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Fifth Circuit: Evidence of Simple Drug Possession Insufficient to Search Cellphone Photos for Evidence of Drug Trafficking

Bryan Matthew Morton was stopped for speeding near Palo Pinto, Texas. Officers smelled marijuana, and Morton consented to a search of the vehicle. Officers recovered 16 ecstasy pills, a small bag of marijuana, and a pipe. Texas Department of Public Safety Trooper Burt Blue applied for warrants to search Morton’s three cellphones. The warrants were granted to search for evidence such as “telephone numbers, address books[,] call logs, contacts, ... text messages[,] ... photographs, digital images, or multimedia files in furtherance of narcotics trafficking or possession.”

A search of the cellphones recovered 19,270 images of child sexual exploitation but no further evidence of drug crimes. Morton moved to suppress the evidence resulting from the search of his cellphones, but his motion was denied. He entered a plea deal under the Federal Rules of Criminal Procedure 11(a)(2), allowing him to plead to receipt of child pornography on the condition that he be allowed to appeal the denial of his suppression motion. He was subsequently sentenced to nine years’ imprisonment.

The Court noted that it employs a two-step analysis when reviewing the denial of a suppression motion for evidence gathered pursuant to a search warrant. United States v. Allen, 625 F.3d 830 (5th Cir. 2010). The first step is to determine whether the good-faith exception applies, and if so, that ends the inquiry. Id. Otherwise, the second step examines whether there was a substantial basis for determining that probable caused existed in issuing the warrant. Id.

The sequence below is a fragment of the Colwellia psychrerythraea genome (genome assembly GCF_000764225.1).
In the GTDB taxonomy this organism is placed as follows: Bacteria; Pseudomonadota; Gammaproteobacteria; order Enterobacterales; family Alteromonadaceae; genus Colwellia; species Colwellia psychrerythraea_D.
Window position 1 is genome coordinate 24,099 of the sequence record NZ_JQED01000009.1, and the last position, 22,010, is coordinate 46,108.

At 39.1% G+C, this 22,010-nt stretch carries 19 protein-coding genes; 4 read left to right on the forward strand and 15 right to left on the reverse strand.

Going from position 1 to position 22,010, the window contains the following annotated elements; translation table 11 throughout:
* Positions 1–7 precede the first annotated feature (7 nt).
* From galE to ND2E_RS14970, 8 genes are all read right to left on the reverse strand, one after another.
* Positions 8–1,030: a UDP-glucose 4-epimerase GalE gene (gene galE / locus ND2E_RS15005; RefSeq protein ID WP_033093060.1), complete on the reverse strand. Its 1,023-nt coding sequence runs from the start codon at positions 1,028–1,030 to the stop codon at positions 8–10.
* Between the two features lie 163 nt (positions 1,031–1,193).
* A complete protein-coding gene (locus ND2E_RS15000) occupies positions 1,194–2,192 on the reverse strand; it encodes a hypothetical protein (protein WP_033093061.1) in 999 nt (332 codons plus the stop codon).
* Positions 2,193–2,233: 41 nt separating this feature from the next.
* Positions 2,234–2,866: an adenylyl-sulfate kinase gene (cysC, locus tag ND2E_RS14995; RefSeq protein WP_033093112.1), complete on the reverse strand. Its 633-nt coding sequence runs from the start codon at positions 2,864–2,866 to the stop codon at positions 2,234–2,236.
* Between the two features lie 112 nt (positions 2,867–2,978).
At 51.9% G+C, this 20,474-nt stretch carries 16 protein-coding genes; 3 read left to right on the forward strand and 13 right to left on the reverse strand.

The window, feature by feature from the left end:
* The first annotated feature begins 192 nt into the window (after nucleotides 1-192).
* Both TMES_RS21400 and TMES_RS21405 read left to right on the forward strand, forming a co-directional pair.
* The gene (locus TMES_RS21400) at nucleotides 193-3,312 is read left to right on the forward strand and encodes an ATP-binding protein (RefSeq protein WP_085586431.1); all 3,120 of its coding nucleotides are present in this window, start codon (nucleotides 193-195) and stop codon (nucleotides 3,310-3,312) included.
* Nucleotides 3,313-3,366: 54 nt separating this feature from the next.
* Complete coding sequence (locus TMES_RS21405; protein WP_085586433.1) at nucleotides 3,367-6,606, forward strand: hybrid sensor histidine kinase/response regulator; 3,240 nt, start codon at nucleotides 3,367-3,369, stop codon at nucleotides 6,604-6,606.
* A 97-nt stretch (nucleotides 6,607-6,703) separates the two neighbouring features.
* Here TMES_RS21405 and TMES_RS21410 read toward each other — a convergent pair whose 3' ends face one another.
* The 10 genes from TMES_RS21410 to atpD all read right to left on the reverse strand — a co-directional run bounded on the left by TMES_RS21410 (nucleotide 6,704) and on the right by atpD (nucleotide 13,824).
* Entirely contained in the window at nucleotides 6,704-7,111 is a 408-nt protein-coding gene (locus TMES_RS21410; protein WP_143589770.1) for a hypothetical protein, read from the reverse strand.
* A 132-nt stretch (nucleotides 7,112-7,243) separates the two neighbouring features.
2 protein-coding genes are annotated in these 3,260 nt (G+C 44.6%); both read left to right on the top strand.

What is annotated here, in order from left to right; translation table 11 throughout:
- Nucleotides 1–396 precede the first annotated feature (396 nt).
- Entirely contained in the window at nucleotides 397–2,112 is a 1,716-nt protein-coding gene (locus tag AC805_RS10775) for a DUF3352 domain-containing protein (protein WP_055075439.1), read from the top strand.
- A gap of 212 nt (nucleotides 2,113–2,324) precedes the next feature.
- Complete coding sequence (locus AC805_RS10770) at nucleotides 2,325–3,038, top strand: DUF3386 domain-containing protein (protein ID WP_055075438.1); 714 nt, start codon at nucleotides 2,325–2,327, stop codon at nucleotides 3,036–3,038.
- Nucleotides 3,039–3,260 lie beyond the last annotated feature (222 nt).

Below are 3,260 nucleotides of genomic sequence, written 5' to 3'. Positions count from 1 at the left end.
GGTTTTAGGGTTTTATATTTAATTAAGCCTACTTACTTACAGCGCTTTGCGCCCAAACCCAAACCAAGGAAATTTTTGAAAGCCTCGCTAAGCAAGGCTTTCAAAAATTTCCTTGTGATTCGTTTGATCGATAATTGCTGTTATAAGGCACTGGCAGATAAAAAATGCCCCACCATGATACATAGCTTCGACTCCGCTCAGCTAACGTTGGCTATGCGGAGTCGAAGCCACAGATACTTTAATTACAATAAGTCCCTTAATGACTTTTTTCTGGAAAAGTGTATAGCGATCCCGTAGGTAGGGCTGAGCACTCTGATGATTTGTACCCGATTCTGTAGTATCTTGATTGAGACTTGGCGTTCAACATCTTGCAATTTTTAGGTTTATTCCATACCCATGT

Generally, when officers’ reliance on a defective warrant is “objectively reasonable,” the evidence “will not be excluded” in accordance with the good-faith exception. United States v. Sibley, 448 Fed 754 (5th Cir. 2006). The Supreme Court’s ruling in United States v. Leon, 468 U.S. 897 (1984), articulated four exceptions to this rule, the relevant one of which is where the warrant “so lack[ed] indicia of probable cause” that officers’ reliance on it was “entirely unreasonable.”

Affidavits must raise a “fair probability” or a “substantial chance” that evidence will be found in the place to be searched. Safford United School Dist. No. 1 v. Redding, 557 U.S. 364 (2009). Officers may rely on their experience, training, and all the facts available to them when attesting probable cause exists. Ornelas v. United States, 517 U.S. 690 (1996). However, probable cause is required to search each category of content on a suspect’s cellphone. Riley v. California, 573 U.S. 373 (2014).

According to Trooper Blue’s experience, evidence supporting criminal possession of drugs can be found in a phone’s “contacts, call records, and text messages.” Further, according to Blue’s affidavits, “criminals often take photographs of co-conspirators as well as illicit drugs and currency derived from the sale of illicit drugs.”

The Court noted that “indications of drug trafficking were lacking [when officers detained Morton]: no significant amount of drug; paraphernalia for personal use, not sale; and no large amounts of cash. Or precisely: there was no evidence supporting drug trafficking.” Thus, while officers could reasonably search Morton’s contacts, call logs, and text for evidence relating to drug possession, they had no probable cause to support a search of the cellphones’ photos for narcotics trafficking, according to the Court.

For this reason, the warrants “so lack[ed] indicia of probable cause” as to make the search of Morton’s photos unreasonable, the Court determined.

As for the second part of the Allen test, the warrant issued by the magistrate suffered from the same infirmity listed above: The photos on the cellphones “could not be searched because the information in the officers’ affidavits, namely that Morton possessed items which failed to establish any link to drug trafficking,” supporting a search of the cellphones only related to drug trafficking, not simple possession of drugs.” Thus, the Court ruled that the evidence at issue is inadmissible.

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Related legal case

United States v. Morton



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